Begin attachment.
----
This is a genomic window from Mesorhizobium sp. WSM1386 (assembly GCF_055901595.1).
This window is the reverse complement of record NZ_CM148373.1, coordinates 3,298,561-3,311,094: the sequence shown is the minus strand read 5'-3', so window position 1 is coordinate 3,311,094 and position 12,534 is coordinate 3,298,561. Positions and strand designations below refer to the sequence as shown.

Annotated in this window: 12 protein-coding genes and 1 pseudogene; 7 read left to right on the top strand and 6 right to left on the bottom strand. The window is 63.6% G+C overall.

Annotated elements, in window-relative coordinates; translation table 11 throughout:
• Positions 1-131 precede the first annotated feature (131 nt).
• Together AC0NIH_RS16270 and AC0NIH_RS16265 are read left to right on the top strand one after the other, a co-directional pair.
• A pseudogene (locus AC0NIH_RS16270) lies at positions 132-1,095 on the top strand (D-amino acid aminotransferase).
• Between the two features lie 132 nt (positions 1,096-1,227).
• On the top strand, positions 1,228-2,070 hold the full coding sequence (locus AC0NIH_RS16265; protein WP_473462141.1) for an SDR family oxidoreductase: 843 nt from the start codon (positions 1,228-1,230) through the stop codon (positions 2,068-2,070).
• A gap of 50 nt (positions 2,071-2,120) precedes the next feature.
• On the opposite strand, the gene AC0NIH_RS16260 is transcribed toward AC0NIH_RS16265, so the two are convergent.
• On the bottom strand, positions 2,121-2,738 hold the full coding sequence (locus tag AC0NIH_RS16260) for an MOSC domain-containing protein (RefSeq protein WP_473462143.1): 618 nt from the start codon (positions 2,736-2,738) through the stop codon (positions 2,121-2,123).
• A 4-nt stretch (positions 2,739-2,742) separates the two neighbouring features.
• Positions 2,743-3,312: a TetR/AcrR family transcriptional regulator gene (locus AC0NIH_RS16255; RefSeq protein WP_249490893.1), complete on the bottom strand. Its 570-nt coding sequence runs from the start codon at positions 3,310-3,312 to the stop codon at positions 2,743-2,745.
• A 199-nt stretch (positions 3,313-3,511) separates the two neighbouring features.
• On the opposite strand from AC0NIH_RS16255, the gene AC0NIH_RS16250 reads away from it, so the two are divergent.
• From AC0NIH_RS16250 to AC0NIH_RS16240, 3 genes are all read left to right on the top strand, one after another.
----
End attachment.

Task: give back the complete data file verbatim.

This is a genomic window from Mesorhizobium sp. WSM1386 (assembly GCF_055901595.1).
This window is the reverse complement of record NZ_CM148373.1, coordinates 3,298,561-3,311,094: the sequence shown is the minus strand read 5'-3', so window position 1 is coordinate 3,311,094 and position 12,534 is coordinate 3,298,561. Positions and strand designations below refer to the sequence as shown.

Annotated in this window: 12 protein-coding genes and 1 pseudogene; 7 read left to right on the top strand and 6 right to left on the bottom strand. The window is 63.6% G+C overall.

Annotated elements, in window-relative coordinates; translation table 11 throughout:
• Positions 1-131 precede the first annotated feature (131 nt).
• Together AC0NIH_RS16270 and AC0NIH_RS16265 are read left to right on the top strand one after the other, a co-directional pair.
• A pseudogene (locus AC0NIH_RS16270) lies at positions 132-1,095 on the top strand (D-amino acid aminotransferase).
• Between the two features lie 132 nt (positions 1,096-1,227).
• On the top strand, positions 1,228-2,070 hold the full coding sequence (locus AC0NIH_RS16265; protein WP_473462141.1) for an SDR family oxidoreductase: 843 nt from the start codon (positions 1,228-1,230) through the stop codon (positions 2,068-2,070).
• A gap of 50 nt (positions 2,071-2,120) precedes the next feature.
• On the opposite strand, the gene AC0NIH_RS16260 is transcribed toward AC0NIH_RS16265, so the two are convergent.
• On the bottom strand, positions 2,121-2,738 hold the full coding sequence (locus tag AC0NIH_RS16260) for an MOSC domain-containing protein (RefSeq protein WP_473462143.1): 618 nt from the start codon (positions 2,736-2,738) through the stop codon (positions 2,121-2,123).
• A 4-nt stretch (positions 2,739-2,742) separates the two neighbouring features.
• Positions 2,743-3,312: a TetR/AcrR family transcriptional regulator gene (locus AC0NIH_RS16255; RefSeq protein WP_249490893.1), complete on the bottom strand. Its 570-nt coding sequence runs from the start codon at positions 3,310-3,312 to the stop codon at positions 2,743-2,745.
• A 199-nt stretch (positions 3,313-3,511) separates the two neighbouring features.
• On the opposite strand from AC0NIH_RS16255, the gene AC0NIH_RS16250 reads away from it, so the two are divergent.
• From AC0NIH_RS16250 to AC0NIH_RS16240, 3 genes are all read left to right on the top strand, one after another.